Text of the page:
„Law is king of all.“

—  Henry Alford, School of the Heart (1835), Lesson 6; reported in Hoyt's New Cyclopedia Of Practical Quotations (1922), p. 430.
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Henry Alford
1810 - 1871
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„Law, the king of all mortals and immortals.“

—  Pindar Ancient Greek poet -522 - -446 a.C.
As quoted in Plato's Gorgias, 484b.

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„Who to himself is law no law doth need,
Offends no law, and is a king indeed.“

—  George Chapman English dramatist, poet, and translator 1559 - 1634
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„Such subjects are the very strength of kings,
And are thus above the law.“

—  Pierre Corneille French tragedian 1606 - 1684
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„Laws of justice which Hammurabi, the wise king, established.“

—  Hammurabi sixth king of Babylon -1810 - -1750 a.C.
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„The King himself should be under no man, but under God and the Law.“

—  Edward Coke English lawyer and judge 1552 - 1634
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„By its eyes it was a Seer; and by its mouth speaking great things and changing times and laws, it was a Prophet as well as a King. And such a Seer, a Prophet and a King, is the Church of Rome. A Seer“

—  Isaac Newton British physicist and mathematician and founder of modern classical physics 1643 - 1727
Context: Now Daniel, considered the horns, and behold there came up among them another horn, before whom there were three of the first horns plucked up by the roots; and behold in this horn were eyes like the eyes of a man, and a mouth speaking great things,—and his look was more stout than his fellows,—and the same horn made war with the saints, and prevailed against them... and speak great words against the most High, and wear out the saints, and think to change times and laws... By its eyes it was a Seer; and by its mouth speaking great things and changing times and laws, it was a Prophet as well as a King. And such a Seer, a Prophet and a King, is the Church of Rome. A Seer, Επισκοπος, is a Bishop in the literal sense of the word; and this Church claims the universal Bishopric. With his mouth he gives laws to kings and nations as an Oracle; and pretends to Infallibility, and that his dictates are binding to the whole world; which is to be a Prophet in the highest degree. Vol. I, Ch. 7: Of the Eleventh Horn of Daniel's Fourth Beast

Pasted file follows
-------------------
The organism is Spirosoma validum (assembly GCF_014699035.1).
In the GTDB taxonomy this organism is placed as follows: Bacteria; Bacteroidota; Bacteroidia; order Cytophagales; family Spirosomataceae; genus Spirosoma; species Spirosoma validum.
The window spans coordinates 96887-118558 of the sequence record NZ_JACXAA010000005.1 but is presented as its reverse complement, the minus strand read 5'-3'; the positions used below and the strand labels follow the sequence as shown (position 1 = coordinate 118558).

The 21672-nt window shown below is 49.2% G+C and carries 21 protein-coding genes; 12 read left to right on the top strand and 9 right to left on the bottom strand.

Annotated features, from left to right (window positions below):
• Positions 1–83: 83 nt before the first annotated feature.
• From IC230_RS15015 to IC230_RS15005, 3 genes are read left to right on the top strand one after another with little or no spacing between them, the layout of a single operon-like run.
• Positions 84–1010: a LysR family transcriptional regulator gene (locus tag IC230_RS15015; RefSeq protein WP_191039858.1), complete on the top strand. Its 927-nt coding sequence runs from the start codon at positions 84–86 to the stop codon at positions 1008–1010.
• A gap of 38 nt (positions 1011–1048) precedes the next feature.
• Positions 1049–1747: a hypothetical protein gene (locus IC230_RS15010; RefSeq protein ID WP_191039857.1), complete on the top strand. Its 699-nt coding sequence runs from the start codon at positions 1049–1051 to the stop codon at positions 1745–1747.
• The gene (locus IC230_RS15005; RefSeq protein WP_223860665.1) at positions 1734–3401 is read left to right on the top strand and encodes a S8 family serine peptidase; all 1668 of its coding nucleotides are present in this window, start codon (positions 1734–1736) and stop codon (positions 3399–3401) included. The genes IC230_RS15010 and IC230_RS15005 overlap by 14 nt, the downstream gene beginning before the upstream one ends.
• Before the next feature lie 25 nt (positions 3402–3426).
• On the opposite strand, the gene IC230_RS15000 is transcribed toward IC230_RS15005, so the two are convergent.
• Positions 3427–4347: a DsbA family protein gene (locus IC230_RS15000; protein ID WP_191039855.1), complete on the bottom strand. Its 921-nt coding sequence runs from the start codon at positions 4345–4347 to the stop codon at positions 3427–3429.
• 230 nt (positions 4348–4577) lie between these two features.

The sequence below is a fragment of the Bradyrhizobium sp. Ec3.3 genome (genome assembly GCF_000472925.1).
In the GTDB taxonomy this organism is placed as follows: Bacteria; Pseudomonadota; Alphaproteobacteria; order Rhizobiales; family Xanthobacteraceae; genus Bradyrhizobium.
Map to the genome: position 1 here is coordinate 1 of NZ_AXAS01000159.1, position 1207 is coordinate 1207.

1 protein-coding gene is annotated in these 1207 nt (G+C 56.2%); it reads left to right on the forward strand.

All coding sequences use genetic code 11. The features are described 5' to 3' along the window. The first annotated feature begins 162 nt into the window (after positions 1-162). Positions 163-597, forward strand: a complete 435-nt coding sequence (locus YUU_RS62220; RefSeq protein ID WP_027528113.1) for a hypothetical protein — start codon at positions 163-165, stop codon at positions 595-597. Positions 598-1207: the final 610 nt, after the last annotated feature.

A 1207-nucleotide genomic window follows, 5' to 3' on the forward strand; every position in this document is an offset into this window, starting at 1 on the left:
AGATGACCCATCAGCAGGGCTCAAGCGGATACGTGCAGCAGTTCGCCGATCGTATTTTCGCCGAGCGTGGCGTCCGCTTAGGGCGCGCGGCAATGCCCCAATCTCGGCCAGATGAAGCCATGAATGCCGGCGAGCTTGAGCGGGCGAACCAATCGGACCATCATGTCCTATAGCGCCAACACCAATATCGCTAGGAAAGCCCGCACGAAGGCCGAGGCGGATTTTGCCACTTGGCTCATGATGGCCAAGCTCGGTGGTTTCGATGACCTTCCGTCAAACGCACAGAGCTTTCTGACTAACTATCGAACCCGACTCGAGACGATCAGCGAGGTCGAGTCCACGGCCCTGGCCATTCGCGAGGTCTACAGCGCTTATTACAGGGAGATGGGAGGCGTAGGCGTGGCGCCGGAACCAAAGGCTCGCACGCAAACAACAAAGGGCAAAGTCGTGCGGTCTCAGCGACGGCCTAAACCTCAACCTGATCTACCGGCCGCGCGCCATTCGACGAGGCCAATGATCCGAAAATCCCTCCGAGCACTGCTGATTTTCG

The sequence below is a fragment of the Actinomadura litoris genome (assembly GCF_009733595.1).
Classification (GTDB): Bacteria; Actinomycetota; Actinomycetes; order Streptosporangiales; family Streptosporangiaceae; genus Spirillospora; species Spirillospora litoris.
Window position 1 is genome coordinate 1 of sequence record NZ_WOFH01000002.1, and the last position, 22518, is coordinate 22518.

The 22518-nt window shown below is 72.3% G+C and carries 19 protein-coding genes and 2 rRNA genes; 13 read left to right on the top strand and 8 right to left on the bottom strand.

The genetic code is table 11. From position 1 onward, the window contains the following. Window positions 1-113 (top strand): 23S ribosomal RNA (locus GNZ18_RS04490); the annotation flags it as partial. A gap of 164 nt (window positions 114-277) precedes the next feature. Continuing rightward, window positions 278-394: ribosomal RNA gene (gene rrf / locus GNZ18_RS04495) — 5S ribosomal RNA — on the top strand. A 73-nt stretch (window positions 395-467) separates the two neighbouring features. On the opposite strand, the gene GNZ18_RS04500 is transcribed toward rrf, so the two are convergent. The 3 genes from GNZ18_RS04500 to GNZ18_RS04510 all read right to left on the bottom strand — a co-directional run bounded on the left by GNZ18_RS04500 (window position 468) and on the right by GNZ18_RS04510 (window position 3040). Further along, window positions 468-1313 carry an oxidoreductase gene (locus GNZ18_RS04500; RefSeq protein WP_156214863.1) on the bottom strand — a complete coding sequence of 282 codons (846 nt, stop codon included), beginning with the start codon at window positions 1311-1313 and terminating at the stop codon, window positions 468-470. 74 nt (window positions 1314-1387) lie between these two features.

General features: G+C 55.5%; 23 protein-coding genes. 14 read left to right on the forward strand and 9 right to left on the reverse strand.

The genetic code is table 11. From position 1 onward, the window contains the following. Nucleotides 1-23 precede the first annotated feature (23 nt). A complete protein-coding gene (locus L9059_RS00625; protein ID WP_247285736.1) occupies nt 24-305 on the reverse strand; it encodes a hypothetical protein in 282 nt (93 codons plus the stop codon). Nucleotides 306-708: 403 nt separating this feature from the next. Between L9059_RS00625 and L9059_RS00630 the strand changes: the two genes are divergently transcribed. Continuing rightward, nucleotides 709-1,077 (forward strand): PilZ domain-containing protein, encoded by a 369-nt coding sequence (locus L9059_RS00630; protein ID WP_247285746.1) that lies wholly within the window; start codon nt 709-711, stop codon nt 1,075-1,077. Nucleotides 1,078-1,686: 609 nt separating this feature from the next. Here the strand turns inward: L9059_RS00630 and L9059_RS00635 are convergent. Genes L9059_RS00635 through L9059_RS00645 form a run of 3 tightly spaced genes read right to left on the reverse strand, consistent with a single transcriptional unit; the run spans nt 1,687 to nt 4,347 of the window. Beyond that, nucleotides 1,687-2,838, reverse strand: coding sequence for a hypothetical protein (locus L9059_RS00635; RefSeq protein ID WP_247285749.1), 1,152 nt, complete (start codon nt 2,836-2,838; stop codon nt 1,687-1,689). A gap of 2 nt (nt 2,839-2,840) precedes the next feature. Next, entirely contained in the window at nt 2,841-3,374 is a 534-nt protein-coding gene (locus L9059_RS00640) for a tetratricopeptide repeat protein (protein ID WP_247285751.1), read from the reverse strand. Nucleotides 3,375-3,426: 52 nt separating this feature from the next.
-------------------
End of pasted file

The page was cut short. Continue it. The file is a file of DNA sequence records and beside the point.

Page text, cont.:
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„He that to nought aspires, doth nothing need;
Who breaks no law is subject to no king.“

—  George Chapman English dramatist, poet, and translator 1559 - 1634
The Revenge of Bussy D'Ambois (1613), Act IV, scene i.

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„Remember that all the King’s horses and all the King’s men couldn’t put Humpty-Dumpty together again. There’s such a tremendous truth in that.“

—  P. L. Travers Australian-British novelist, actress and journalist 1899 - 1996
Context: She doesn’t hold back anything from them. When they beg her not to depart, she reminds them that nothing lasts forever. She’s as truthful as the nursery rhymes. Remember that all the King’s horses and all the King’s men couldn’t put Humpty-Dumpty together again. There’s such a tremendous truth in that. It goes into children in some part of them that they don’t know, and indeed perhaps we don’t know. But eventually they realize — and that’s the great truth.

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„The King governs by Law. Let us look back to the evils we had, in order to prevent more.“

—  Edmund Waller English poet and politician 1606 - 1687
Context: The King governs by Law. Let us look back to the evils we had, in order to prevent more. There was loan, and ship-money, and extremes begat extremes. The House would then give no money. Let the King rely upon the Parliament; we have settled the Crown and the Government. 'Tis strange that we have sat so many years, and given so much money, and are still called upon for Supply. The Lords may give Supply with their own money, but we give the peoples; we are their proxies. The King takes his measures by the Parliament, and he doubts not but that all the Commons will supply for the Government; but giving at this rate that we have done, we shall be "a branch of the revenue." They will "anticipate" us too. But, let the officers say what they will, we will not make these mismanagements the King's error. 'Tis better it should fall upon us than the King. We give public money, and must see that it goes to public use. Tell your money, fix it to public ends, and take order against occasions of this nature for the future. We cannot live at the expence of Spain, that has the Indies; or France, who has so many millions of revenue. Let us look to our Government, Fleet, and Trade. 'Tis the advice that the oldest Parliament-man among you can give you; and so, God bless you! Speech in parliament (19 October 1675) http://www.british-history.ac.uk/report.asp?compid=40374.

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